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New Mexico State University

New Mexico State University

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NMSU studies turning gray water into green landscapes

Every day, New Mexico's most valuable resource is literally being flushed away. Now, in an effort to save millions of gallons of water each year, researchers at New Mexico State University are working on turning once unusable wastewater into water suitable for home landscape irrigation.



Ryan Goss, an assistant professor at NMSU's Department of Plant and Environmental Sciences displays a water pump and filtering system created by Aquaverde, Inc. The system helps turn wastewater into irrigation water. (NMSU Photo by Darren Phillips)

The research aims to not only reduce the amount of water consumed every year, but to also make it easier for homes to grow plants that clean the air and reduce cooling costs. A 1,500 square foot grass lawn produces enough oxygen for a family of four to breath in a year. A large shade tree can significantly reduce the energy needed to cool a home in the summer.

"We are running out of water in New Mexico," said Ryan Goss, an assistant professor at NMSU's Department of Plant and Environmental Sciences in the College of Agricultural, Consumer and Environmental Sciences. He's also a researcher on the project. "Water is clearly our most valuable resource and anything we can do to help make our water supply more sustainable is important."

Goss' project involves a public/private partnership with Aquaverde, Inc. The company has created a water pump and filtering system that's easily attached to a home's existing wastewater line. As part of the system, sensors are placed throughout the house to ensure the pump catches only gray water - water from bathroom sinks, showers and washing machines. Water from the kitchen sink and toilets is considered black water and not pumped into the system. Once the gray water is intercepted, it is sent through a series of filters and exposed to ultraviolet light to eliminate harmful bacteria. Once processed, the water is available for landscape irrigation.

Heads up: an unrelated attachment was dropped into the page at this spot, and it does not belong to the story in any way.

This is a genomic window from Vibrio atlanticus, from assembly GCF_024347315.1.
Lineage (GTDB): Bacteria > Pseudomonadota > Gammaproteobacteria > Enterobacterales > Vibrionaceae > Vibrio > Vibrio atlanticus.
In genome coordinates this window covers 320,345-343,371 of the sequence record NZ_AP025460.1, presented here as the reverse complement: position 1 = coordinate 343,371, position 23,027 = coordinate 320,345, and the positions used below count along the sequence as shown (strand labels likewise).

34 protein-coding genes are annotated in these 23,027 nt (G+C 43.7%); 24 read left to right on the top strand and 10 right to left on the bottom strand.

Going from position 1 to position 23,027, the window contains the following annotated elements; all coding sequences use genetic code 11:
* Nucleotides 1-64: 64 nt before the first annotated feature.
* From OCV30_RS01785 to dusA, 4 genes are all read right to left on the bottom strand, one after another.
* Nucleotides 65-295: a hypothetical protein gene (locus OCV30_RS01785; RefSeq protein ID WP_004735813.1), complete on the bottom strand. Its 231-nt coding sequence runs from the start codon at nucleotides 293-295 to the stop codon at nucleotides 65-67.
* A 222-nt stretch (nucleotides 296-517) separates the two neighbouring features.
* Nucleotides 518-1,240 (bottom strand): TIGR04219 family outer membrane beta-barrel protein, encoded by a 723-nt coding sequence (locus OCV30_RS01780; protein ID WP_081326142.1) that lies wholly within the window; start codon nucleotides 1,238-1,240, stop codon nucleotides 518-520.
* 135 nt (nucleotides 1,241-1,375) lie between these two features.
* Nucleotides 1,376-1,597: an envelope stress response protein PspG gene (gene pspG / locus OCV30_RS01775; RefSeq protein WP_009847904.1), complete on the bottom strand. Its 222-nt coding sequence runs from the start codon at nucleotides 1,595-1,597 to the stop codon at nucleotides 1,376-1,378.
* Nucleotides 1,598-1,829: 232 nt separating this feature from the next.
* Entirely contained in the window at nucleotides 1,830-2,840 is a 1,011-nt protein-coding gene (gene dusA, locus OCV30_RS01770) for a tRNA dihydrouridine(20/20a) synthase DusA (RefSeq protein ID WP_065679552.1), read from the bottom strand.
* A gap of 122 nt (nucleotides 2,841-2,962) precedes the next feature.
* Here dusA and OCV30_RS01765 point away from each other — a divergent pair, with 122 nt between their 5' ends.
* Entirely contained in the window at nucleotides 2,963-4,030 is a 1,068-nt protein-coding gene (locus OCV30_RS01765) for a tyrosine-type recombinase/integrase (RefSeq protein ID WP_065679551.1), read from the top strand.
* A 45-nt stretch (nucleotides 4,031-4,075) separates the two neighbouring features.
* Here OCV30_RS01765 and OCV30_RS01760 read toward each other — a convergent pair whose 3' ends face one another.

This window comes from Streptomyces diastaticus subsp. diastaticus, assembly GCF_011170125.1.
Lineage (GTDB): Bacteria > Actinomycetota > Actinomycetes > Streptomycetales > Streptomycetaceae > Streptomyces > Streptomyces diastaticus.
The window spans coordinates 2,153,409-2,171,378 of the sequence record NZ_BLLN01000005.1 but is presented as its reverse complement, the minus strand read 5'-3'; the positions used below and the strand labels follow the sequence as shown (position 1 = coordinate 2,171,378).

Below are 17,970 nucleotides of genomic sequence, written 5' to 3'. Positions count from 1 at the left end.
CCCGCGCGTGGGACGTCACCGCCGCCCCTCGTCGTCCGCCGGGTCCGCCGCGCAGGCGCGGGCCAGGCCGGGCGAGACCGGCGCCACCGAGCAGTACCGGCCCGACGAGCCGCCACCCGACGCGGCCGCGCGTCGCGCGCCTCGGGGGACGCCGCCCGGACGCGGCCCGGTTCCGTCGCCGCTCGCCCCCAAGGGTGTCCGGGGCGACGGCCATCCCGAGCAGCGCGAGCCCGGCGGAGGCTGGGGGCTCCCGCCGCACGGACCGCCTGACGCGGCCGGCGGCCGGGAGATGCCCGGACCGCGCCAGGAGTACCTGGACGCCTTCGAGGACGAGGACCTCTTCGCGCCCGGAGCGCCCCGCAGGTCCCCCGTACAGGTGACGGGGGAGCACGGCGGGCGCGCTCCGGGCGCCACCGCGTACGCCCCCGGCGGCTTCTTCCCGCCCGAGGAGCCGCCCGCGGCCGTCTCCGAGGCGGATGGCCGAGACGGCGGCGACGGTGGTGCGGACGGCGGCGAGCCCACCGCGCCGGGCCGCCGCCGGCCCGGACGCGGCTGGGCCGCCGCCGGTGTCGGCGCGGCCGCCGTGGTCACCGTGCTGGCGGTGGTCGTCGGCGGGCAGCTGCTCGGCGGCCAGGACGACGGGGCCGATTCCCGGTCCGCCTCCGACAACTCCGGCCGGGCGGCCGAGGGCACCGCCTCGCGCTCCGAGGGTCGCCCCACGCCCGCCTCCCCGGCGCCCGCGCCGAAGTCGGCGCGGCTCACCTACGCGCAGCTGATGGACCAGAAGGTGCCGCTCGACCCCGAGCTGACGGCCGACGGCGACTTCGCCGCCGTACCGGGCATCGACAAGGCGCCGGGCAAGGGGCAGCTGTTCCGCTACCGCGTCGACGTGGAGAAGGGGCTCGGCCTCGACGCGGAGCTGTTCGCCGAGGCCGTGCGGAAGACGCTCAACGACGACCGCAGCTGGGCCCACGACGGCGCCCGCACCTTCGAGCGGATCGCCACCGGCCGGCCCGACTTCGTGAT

"This system has many unique engineering aspects that make it immediately useful to existing and future households," Goss said. "Other systems require additional plumbing and therefore are not useful for retrofitting homes."

A family of four typically goes through as much as 100 gallons of water a day. Goss wants to find out how much gray water that typical family produces and to test to see how effective the system's filters are at removing harmful substances in the water. Goss said phosphorous and similar chemicals in detergents that make it through the cleaning system are actually beneficial to landscaping plants.

The system is currently installed at NMSU's Fabian Garcia Science Center family residence where it will be used to irrigate a portion of the adjacent university arboretum. Currently the system fits inside a small, inconspicuous shed outside of the house. Future models may be small enough to fit inside a decorative landscape rock.

Because of New Mexico water regulations, the water from the system can only be delivered by a subsurface, drip irrigation system. Goss' group will install drip irrigation at the location over the spring semester.

This research coincides with NMSU's Year of Sustainability. During 2009, the university's goal is to highlight and encourage programs and research that promote an environmentally, economically and socially sustainable future.